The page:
A secluded Roman-style bath occupies the lower-ground floor, while luxurious in room La Colline treatments replace the spa. Emmanuel Sauvage, managing director of Evok Hotels Collection, recommends the property’s Dolce Vita sur Seine experience, which floats guests upriver aboard an Italian Riva boat towards Île Saint-Louis. “You’ll have an unbeatable view of the monuments of Paris from the glassed-in cabin as you skim the water’s surface,” he says. And there is, of course, champagne.
Image credit: Emily Bowden
Palácio Príncipe Real, Lisbon, Portugal3/7
Some buildings have many lives. They never truly belong to anyone, their occupants mere transitory custodians. Amid the multi-hued façades and palm lined parks of Lisbon’s gilded Príncipe Real quarter, Palácio Príncipe Real, freshly flushed to a deep dusky-pink, is currently under the stewardship of British couple Miles and Gail Curley. They bought the 1877 palace in 2015, lavished it with love and antique blue-and-white tiles (azulejos) until it re-emerged, resplendent, as Lisbon’s most charming new hotel.
The Palácio’s former incarnation as the home of the noble Teixeira da Mota family and its place firmly entrenched at the centre of Lisbon society is fondly recalled by family members who drop in from time to time. “Many of them feel they’re back home when they close the green gates behind them,” says Gail.
The hotel’s guests have a similar feeling. Behind those gates, instead of a reception area there’s a lush, walled garden of gently nodding jacarandas, soaring palms and glossy-leafed lemon trees.
Image credit: Ricky Monti
Passalacqua, Lake Como, Italy4/7
Above the ochre rooftops of Moltrasio on the south-western edge of Lake Como, a magnificent 18th-century villa is ready to welcome guests. A private home until now, it has played host to the great and the good – famously, Passalacqua was the setting for a passionate affair between the married Giuditta Cantù Turina and Vincenzo Bellini, Italy’s most romantic (and caddish) operatic composer. During a stay in 1831, Bellini composed two of his famous works, Norma and La Sonnambula, in the property’s Sala della Musica, now a suite named in his honour (he left Giuditta high and dry but why dwell?).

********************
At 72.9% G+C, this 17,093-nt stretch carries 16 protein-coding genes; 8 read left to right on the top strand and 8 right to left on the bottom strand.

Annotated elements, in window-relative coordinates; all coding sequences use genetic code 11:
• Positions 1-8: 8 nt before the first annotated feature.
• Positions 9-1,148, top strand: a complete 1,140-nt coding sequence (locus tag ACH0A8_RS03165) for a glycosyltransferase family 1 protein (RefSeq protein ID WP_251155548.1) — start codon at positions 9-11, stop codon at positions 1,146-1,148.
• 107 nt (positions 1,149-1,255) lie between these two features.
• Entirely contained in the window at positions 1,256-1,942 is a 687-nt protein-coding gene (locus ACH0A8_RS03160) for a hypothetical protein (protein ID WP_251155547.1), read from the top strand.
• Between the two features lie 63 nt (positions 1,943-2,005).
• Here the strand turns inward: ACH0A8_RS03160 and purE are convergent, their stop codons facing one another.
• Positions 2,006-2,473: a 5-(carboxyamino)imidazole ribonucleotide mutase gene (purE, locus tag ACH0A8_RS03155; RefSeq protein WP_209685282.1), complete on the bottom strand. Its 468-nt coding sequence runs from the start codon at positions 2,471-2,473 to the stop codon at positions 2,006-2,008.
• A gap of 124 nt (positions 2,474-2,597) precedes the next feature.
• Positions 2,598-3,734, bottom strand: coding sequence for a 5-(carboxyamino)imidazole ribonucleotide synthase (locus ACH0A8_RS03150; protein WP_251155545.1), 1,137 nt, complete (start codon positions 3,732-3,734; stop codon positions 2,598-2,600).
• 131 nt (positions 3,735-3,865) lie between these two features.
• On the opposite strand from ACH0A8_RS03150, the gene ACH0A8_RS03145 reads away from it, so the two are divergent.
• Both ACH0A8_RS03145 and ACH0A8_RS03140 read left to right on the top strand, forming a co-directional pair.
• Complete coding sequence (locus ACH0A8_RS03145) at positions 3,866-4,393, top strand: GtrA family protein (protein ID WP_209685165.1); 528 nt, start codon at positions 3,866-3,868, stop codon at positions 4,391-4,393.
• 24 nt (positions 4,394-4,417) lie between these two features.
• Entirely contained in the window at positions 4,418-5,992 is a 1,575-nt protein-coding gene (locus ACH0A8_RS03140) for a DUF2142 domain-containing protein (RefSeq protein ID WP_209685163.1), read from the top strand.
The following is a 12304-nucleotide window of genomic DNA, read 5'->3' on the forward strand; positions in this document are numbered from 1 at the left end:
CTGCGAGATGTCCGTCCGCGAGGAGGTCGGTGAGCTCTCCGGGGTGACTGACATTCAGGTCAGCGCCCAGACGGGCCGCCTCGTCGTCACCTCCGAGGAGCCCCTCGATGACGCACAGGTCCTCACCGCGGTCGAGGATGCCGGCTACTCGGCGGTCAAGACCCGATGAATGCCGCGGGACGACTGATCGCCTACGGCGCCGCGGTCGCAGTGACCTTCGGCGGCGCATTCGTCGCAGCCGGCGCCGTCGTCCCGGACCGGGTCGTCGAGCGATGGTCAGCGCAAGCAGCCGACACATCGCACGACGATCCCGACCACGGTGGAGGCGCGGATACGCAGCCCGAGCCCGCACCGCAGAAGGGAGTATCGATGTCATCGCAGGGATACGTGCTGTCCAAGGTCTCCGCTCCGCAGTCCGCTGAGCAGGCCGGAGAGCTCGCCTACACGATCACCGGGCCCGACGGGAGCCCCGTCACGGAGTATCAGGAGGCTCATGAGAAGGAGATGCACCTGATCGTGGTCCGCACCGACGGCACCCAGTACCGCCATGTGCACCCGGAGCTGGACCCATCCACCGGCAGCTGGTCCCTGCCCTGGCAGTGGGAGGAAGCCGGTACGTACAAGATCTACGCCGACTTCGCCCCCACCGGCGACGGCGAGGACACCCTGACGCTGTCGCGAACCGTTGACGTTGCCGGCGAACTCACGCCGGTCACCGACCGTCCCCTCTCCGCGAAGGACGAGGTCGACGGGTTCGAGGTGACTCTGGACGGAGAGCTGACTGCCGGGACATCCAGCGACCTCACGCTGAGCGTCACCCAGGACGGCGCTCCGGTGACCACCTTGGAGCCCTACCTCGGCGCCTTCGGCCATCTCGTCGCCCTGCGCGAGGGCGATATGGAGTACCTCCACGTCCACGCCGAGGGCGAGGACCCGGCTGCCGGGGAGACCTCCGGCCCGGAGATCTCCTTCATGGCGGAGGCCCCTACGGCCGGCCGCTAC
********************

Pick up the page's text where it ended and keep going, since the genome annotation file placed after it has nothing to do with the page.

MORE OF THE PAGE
The villa was acquired in 2018 by the De Santis family of Lake Como hoteliers. Four years and AU$30 million later, it’s a love letter to beauty. Just 12 grand suites in the main villa and a further 12 spread between the Palazzo’s converted stables and the lakefront (Casa al Lago) mean villa life is unhurried and personal.
Rooms in the main house retain the original frescoes and stucco ceilings. Italian artistry can be seen everywhere you look, from the gilded Barbini mirrors to the hand-blown Murano glass chandeliers. Curtains of taffeta made in Como waltz on the breeze. Bathrooms are bedecked in hand-selected slabs of marble hailing from Carrara and Verona and personnel are outfitted by cult Italian label Giuliva Heritage.
If you arrive by boat, all around you’ll see pine-furred Alps tumbling to a halt at the placid, mirror-like lake and magnificent waterfront villas set in palm- and cypress-dotted gardens. Disembark at Passalacqua’s private jetty and you’ll be guided through an underground tunnel that leads to the idyllic ascending gardens. Floating on the wind is the scent of jasmine, burbles of conversation from guests sipping aperitivos on the terrace and, almost always, the wisp of a Bellini opera.
Ett Hem, Stockholm, Sweden5/7